In a much anticipated move, IBM announced that it is acquiring Cognos (COGN) for $5 billion or approximately $58/share. IBM has been aggressively expanding its software portfolio to the point where it makes more profit from software than from its services and hardware businesses.
Oracle (ORCL) and SAP (SAP), IBM’s rivals, spent $10 billion collectively during the last year to buy a couple of the top independent BI firms, Hyperion Solutions and Business Objects, i.e. Cognos rivals. Is this just IBM trying to match their rivals’ moves? Certainly that is part of the rationale since rivals copy each other all the time in all industries including acquisitions and divestitures.
Although rivalries may have pushed IBM to finally pull the trigger on the acquisition, the business intelligence (BI) software market is large enough at $6.3 billion sales last year according to IDC and growing at 12% annually to get IBM’s attention. And Cognos was the largest available independent public BI pure-play earning $116 million on $979 million in revenue in its recent fiscal year. IBM’s 10,000 person sales force will have no problem boosting Cognos sales just as the have done for most of IBM’s recent acquisitions.
After the acquisition of Business Objects, Cognos talked a lot about them being the largest independent pure-play and how that what customers preferred. They cited Goldman Sachs research that found that 60% of CIOs preferred to buy their BI software from independent BI vendors rather than from database or application vendors. But what changed their minds? $$$ The purchase price represents a 49% gain over the last three months based substantially on takeover speculation. Although independent pure-play BI firms have been posting very good quarterly results over the last year or so a lot of their stock gains over that period were due to collective speculation, which was confirmed, about acquisitions.
What is the impact?
What are the impacts or repercussions of the acquisition?
Already noted, very positive.
IBM plans to retain the brand name but it will become part of the to IBM’s Information Management division. In the short run, there should be minimal impact to Cognos’ customers other than maybe an IBM sales person calling on them. The conventional wisdom is that there is very little overlap (we’ll discuss that shortly) so customers do not have to wait for product roadmaps to appear to see if their favorite product is being retained or figure out how much migration is being forced on them. IBM is terrific at maintaining and enhancing legacy products (I am not saying Cognos is in that category, but worse case scenario), just look at their mainframe business and what they have done with Informix since purchasing it.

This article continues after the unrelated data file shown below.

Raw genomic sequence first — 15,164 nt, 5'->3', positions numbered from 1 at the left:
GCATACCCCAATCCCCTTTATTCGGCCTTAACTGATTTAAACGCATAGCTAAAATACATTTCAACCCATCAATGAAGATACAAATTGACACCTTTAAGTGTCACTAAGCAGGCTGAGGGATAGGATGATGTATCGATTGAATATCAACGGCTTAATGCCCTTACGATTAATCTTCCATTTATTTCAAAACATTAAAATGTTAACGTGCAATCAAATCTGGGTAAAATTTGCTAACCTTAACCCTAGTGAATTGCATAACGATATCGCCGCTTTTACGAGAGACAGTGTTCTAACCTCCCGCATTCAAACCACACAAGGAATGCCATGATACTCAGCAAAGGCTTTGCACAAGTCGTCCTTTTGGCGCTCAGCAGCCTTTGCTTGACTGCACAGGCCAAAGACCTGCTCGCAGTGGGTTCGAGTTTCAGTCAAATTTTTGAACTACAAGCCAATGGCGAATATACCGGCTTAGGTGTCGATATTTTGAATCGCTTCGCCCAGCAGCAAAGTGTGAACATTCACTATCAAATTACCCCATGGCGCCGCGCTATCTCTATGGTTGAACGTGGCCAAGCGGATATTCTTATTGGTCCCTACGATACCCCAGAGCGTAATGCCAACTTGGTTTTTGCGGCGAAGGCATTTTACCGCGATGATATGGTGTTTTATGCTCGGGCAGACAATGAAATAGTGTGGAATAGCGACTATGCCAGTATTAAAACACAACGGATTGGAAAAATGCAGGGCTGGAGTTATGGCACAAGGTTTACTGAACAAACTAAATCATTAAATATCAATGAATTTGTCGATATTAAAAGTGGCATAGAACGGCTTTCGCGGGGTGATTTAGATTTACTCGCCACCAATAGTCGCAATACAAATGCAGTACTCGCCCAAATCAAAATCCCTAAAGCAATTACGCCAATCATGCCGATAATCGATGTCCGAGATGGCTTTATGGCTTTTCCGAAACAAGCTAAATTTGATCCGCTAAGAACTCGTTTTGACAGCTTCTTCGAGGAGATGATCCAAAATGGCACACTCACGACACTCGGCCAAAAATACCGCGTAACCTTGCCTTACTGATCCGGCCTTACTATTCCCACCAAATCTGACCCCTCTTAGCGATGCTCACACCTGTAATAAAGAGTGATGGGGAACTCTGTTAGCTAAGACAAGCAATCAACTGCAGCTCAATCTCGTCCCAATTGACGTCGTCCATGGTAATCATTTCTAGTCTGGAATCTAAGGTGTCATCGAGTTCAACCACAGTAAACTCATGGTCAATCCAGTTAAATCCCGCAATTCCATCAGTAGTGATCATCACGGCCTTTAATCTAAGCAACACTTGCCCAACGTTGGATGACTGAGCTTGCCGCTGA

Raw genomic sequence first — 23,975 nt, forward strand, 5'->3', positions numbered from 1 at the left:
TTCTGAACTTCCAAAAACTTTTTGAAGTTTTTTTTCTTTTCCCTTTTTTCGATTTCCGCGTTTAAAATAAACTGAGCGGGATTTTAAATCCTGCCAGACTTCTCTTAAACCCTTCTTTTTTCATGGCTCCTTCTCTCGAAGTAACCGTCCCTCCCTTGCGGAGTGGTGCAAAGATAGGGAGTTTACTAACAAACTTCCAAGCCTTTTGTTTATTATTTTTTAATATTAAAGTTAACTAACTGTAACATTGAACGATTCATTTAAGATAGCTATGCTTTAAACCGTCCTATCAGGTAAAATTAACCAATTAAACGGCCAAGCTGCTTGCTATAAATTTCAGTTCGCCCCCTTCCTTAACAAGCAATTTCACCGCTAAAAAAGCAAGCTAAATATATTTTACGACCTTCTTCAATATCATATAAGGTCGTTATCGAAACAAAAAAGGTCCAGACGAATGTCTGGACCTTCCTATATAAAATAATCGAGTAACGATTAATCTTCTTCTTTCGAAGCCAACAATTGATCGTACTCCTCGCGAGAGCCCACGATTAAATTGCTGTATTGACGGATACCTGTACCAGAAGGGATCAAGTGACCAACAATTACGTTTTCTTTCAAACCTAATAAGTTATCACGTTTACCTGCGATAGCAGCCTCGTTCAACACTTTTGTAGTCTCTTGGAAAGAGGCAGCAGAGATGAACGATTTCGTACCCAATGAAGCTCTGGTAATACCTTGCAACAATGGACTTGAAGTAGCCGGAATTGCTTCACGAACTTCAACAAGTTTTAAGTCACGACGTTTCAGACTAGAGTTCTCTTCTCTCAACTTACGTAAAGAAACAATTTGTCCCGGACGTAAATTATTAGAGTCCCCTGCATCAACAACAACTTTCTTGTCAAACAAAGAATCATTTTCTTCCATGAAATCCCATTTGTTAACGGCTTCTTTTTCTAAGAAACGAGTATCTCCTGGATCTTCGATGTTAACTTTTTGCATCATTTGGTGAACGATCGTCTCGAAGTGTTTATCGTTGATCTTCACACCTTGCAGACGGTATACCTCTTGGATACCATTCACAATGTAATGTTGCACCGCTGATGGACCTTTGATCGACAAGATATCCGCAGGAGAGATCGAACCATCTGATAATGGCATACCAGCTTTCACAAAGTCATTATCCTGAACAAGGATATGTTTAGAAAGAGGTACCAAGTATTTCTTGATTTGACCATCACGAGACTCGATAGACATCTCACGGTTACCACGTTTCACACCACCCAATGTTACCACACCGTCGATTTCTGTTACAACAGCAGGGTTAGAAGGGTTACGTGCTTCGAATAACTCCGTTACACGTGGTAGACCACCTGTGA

However, let’s poke a couple of holes in the “business as usual” proclamations. First, every software acquisition, no matter how friendly and how well all the products mesh together, involve a significant amount of inward focus (internal politics) with such trivial decisions like who becomes the managers, who works with whom and who has a job. The companies always say the acquisition is about the customers but the reality is employees have to figure out their jobs first.
Second, there is a fundamental product overlap in the OLAP technology products that IBM now has in its BI portfolio. DB2 OLAP (from its AlphaBox acquisition), Cognos PowerPlay (its bedrock product), Cognos Now! (from Celequest) and TM1 (from Applix). IBM will probably support all of them for years to come but which product(s) will be considered strategic? Which ones will be used for any applications that IBM builds or within other product lines? IBM could say they are all strategic, but that’s like everyone saying their children are above average – they all can’t be. PowerCubes are a little long-in-the-tooth technology-wise but very popular, i.g. they are the major reason Cognos approached $1B in sales.
IBM Customers and Prospects:
Your friendly IBM sales person has more products to pull out of his bag. (Sort of like Santa at the beginning of his travels!) It’s getting harder and harder for an IT or business person to find out, let alone understand what IBM sells without a playbook (the website has a lot of high-level market talk and then you start downloading encyclopedia of product materials!) No wonder there are 10,000 sales people.
You should not expect massive layoffs but there might be a few extra people in marketing, sales and administration across IBM. Even without any layoffs there will be attrition, and that inward focus and scramble mentioned above. Also, how about those people who were recently acquired by Cognos and are now in IBM?